The Biggest Wakeup Call Of All

Financial advisors know better than anyone else that for clients facing retirement, there is nothing more frightening than the thought of running out of money. Many of you are accustomed to meeting confident, middle-aged prospective clients in their early to mid-fifties with portfolios approaching $1 million who think they can retire in five years and easily support their $120,000-a-year lifestyle in perpetuity, and have mucho dinero left to bequeath their heirs.


We should all be so lucky. As contributing writer Nick Murray told attendees at the Financial Advisor Symposium in September 2003, he personally experienced this mother of all wake-up calls when he was in his early fifties. Some advisors have told me that it's really only possible to have this discussion with individuals who have displayed discipline as serious savers. Which means what? For everyone else, there are annuities. I guess so.

As rates of return on financial assets remain modest and long-term interest rates so far refuse to go up the way many market savants expected at this stage of the economic cycle, the task of generating an income stream that a retiree can survive on without draining all their assets grows more challenging each year. And it doesn't look like it's going to get a lot better any time soon.

The same financial economist types now worry that the reason long-term interest rates remain so low is that investors are willing to accept lower rates of return which, they claim, will keep returns on other financial assets lower as well. The real picture, of course, is rarely as clear as they would like.

Reading Jeff Schlegel's cover story on page 56 about retirement withdrawal rates served as a reminder for me of how lucky we all are to be a part of this profession, or in my case an observer. It also provides evidence of how gifted some of the people in this business are.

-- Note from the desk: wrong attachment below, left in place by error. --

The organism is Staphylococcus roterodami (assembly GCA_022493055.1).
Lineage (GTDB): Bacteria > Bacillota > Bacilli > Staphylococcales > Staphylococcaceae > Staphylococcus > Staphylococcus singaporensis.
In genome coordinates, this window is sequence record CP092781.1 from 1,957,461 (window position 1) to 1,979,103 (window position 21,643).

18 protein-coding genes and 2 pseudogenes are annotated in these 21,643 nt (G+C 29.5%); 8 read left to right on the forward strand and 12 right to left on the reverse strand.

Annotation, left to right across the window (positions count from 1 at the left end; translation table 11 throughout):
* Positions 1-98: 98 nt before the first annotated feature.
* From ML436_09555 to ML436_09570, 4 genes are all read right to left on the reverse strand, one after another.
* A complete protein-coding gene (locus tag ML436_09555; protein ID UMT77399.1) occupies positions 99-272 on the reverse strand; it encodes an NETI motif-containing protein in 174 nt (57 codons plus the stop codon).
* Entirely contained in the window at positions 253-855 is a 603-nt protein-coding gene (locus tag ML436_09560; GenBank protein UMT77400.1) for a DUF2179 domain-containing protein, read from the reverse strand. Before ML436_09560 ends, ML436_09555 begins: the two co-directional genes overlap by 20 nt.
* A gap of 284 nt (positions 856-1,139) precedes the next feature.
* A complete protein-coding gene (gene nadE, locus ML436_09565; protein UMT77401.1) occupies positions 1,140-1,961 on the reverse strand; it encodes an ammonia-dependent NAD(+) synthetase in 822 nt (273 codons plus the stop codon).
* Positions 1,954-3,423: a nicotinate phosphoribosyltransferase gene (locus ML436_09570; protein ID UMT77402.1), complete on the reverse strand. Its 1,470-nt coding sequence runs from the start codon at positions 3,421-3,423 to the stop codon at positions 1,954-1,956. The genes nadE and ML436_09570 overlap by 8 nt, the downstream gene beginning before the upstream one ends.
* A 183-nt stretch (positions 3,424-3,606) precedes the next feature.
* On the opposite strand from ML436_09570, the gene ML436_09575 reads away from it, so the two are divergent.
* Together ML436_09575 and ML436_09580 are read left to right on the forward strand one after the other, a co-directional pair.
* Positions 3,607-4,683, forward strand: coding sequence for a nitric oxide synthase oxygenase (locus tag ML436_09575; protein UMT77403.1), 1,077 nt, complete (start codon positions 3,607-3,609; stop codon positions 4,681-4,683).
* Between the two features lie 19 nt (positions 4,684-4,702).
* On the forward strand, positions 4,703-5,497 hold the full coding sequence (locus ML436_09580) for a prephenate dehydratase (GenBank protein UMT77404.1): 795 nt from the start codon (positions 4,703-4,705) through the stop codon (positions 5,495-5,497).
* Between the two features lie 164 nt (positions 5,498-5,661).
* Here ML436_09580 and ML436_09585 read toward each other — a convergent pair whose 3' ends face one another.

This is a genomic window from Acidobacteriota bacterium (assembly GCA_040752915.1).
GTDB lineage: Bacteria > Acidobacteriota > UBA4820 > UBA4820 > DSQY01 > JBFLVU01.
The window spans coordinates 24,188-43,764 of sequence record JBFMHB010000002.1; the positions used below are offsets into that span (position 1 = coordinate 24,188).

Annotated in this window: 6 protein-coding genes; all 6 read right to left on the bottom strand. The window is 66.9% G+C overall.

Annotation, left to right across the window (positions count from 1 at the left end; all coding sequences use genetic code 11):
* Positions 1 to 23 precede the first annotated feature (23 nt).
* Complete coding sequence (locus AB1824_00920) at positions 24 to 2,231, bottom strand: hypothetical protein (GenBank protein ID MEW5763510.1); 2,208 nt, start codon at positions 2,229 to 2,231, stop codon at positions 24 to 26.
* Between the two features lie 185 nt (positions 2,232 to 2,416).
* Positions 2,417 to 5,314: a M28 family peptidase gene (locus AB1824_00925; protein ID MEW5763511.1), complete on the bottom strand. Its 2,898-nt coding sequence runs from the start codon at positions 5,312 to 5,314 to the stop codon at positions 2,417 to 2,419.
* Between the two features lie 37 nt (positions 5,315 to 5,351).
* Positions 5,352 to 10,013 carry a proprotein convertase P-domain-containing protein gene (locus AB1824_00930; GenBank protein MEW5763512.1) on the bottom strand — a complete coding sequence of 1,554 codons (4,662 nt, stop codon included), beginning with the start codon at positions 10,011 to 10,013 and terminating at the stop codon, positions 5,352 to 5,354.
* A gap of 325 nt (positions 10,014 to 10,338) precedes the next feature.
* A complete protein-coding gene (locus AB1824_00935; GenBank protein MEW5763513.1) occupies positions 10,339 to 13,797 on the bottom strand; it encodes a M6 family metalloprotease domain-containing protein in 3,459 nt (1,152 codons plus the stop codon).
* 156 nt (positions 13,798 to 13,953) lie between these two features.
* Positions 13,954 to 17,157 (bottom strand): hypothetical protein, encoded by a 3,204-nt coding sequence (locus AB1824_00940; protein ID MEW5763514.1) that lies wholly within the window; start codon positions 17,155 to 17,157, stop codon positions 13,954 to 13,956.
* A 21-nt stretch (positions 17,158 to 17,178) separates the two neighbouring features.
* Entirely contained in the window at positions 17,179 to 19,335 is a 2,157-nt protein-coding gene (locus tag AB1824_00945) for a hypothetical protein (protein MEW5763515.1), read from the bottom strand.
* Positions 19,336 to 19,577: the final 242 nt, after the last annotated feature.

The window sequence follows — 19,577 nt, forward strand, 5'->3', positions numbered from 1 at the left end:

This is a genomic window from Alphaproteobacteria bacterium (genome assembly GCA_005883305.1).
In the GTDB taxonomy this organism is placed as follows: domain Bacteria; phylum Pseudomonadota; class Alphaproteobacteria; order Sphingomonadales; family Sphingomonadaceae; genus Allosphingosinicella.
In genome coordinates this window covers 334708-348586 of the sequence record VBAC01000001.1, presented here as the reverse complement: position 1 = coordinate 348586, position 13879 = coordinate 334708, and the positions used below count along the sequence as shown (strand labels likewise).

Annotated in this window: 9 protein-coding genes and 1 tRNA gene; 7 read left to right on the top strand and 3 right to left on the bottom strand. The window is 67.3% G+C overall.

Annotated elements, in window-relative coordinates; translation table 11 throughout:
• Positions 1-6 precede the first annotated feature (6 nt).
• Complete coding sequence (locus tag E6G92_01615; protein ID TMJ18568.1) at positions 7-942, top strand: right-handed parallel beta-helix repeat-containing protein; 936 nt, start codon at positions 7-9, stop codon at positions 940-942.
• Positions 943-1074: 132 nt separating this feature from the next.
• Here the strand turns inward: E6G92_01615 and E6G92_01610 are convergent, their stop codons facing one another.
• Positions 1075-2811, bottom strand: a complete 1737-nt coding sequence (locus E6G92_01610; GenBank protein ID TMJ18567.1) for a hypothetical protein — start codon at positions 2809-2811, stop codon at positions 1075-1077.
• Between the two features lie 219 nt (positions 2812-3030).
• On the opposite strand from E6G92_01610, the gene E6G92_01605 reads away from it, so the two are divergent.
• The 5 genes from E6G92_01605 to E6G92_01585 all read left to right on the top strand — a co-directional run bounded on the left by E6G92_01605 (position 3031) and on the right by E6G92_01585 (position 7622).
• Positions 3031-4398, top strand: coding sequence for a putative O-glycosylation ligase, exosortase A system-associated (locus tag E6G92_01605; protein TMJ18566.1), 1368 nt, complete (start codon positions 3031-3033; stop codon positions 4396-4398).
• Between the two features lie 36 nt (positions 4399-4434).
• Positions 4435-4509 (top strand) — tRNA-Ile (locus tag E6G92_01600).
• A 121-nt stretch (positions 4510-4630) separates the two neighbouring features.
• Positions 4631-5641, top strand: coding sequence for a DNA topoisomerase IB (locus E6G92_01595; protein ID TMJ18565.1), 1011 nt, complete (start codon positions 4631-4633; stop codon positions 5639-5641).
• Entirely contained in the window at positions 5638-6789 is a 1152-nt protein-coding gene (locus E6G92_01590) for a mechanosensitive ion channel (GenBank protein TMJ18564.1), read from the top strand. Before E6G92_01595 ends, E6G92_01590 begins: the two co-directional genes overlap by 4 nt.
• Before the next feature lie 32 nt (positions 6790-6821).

A 25-year-old reading the article might ask: Who is this Bill Bengen and why would he ever have the temerity to second-guess the great Peter Lynch's claim that retirees could use a 7% withdrawal rate without fear of exhausting their retirement?

Well, as many of you know, Bengen authored a series of trailblazing articles in The Journal of Financial Planning in the early 1990s on the implications of different withdrawal rates. He's also a former president of the M.I.T. Bridge Club, the alma mater where he earned bachelor's and master's degrees in mechanical engineering before learning that massive budget cuts meant it was unlikely he could get his childhood dream job as a NASA engineer.

Last year, another advisor, Jonathan Guyton of Minneapolis, authored another article on the same subject, using slightly different assumptions. He concluded that rates in the 5% area, slightly higher than what Bengen proposed, were likely to be safe.

I would urge all of you to read Jeff's article. And for those of you who can make it, we're happy to invite you to the Retirement Planning Symposium in Las Vegas in April where, among other sessions, Bill and Jonathan will discuss this subject in detail in a session moderated by Dan Moisand, who counts more than a few real NASA rocket scientists among his clientele. The conference is a new one for us, but we're excited about these speakers as well as the others who will be there.

Evan Simonoff
[email protected]

P.S. We've introduced CE credits this month. To earn them on articles in this magazine, you can take the test by visiting our Web site at or by turning to page 126 of this issue.